Fishing Reports


Sebastian Fishing Report: October is historically the top all-around month to fish the central Indian River Lagoon Area. Water temperatures drop back into the optimum range for most of the resident and migratory fish species. The air temps begin to cool into the preferred range for anglers as well. Baitfish numbers are at a peak and the predators are feeding heavily. High water levels are also a positive aspect of the early fall season. The high water allows anglers and fish to reach backwater areas that in some cases are inaccessible the rest of the year. All these factors should make October’s fishing the best of the past year.

Sebastian Tarpon Fishing Report

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Adam Hansen of Sebastian with a St. Sebastian river Tarpon. Photo: Capt. Gus Brugger

The absence of sea grass in the central Indian River Lagoon has made inshore fishing a daunting task again this summer. Redfish and sea trout rely heavily on the grass beds for food and shelter most of the year, but especially in the summer when backwater areas get too warm and oxygen poor. The coming of fall with its cooler temps and higher water levels will again allow baitfish and predators to utilize the secondary backwater habitats as well as the RECOVERING Indian River Lagoon grass beds as habitat. I have seen significant regrowth of Sebastian area grass beds, particularly those in very shallow areas. This fall should show us if the fish populations will recover quickly in areas where sea-grass has regrown or if there will be a lag time between habitat recovery and the recruitment of baitfish and gamefish into those areas.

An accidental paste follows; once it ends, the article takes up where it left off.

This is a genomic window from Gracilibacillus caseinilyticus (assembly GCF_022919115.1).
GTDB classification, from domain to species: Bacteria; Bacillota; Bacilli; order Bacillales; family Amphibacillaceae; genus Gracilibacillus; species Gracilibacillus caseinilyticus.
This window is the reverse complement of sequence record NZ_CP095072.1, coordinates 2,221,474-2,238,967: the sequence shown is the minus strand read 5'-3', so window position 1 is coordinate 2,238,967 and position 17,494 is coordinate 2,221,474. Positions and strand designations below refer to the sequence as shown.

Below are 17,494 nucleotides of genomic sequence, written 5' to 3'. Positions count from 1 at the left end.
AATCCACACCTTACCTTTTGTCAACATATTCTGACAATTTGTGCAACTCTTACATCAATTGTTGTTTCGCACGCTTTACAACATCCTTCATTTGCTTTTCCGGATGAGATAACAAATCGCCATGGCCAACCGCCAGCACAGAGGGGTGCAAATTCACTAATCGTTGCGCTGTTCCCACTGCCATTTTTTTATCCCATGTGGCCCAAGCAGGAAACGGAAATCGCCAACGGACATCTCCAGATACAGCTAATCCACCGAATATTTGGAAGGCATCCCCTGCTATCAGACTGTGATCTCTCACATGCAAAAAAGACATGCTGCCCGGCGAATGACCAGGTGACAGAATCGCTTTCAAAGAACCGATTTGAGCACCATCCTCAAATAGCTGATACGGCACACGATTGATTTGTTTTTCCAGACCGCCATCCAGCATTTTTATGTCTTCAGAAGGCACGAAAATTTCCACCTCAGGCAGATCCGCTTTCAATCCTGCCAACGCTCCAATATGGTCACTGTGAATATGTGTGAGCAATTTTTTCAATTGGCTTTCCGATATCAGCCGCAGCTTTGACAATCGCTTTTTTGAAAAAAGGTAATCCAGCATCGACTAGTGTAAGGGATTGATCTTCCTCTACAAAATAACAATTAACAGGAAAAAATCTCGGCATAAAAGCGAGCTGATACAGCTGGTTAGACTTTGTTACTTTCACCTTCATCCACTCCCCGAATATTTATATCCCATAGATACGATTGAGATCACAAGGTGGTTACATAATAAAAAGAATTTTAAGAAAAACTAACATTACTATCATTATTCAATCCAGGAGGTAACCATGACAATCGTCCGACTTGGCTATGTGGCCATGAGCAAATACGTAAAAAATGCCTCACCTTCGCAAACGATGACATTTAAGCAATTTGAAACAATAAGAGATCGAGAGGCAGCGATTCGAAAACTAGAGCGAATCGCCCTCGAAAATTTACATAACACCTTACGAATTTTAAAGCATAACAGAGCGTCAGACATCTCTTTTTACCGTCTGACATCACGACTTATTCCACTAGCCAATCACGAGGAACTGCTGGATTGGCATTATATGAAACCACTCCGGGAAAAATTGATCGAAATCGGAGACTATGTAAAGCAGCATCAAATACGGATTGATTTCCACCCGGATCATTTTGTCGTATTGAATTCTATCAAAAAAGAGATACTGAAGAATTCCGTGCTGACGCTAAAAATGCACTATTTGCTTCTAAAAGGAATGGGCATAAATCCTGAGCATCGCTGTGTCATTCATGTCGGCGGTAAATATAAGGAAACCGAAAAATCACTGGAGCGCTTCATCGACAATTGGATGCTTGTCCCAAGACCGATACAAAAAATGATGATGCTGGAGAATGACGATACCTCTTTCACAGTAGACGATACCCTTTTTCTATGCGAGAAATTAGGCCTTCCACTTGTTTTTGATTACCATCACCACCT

The good news is that the overall lagoon fishery seems to be on the upswing. The redfish numbers are good enough that casting shorelines and backwater flats with D.O.A. jerk-baits and shads will result in redfish from 10 inches to 10 pounds. Quality trout and some snook are also returning to the Sebastian area. Topwater plugs and Mirro-lures worked around bait schools in the early morning are sure to draw strikes from some picture worthy specimens. Live finger mullet will be plentiful this month and are hard to beat as bait for just about everything that swims in the Sebastian area.

Sebastian Inlet has been producing slot and oversized redfish and snook both day and night since the season opened September first, and should be even better in October. The ocean, with its fall migration of baitfish and predators, will be a great fishery on the days the winds and seas allow. Lastly, the St. Sebastian River will be home to a large percentage of the local snook and tarpon population and will be a great refuge for anglers during the windy periods associated with the fall season.

As the air and water temperatures cool down the fishing heats up in Sebastian!

Tight Lines,
Capt. Gus Brugger

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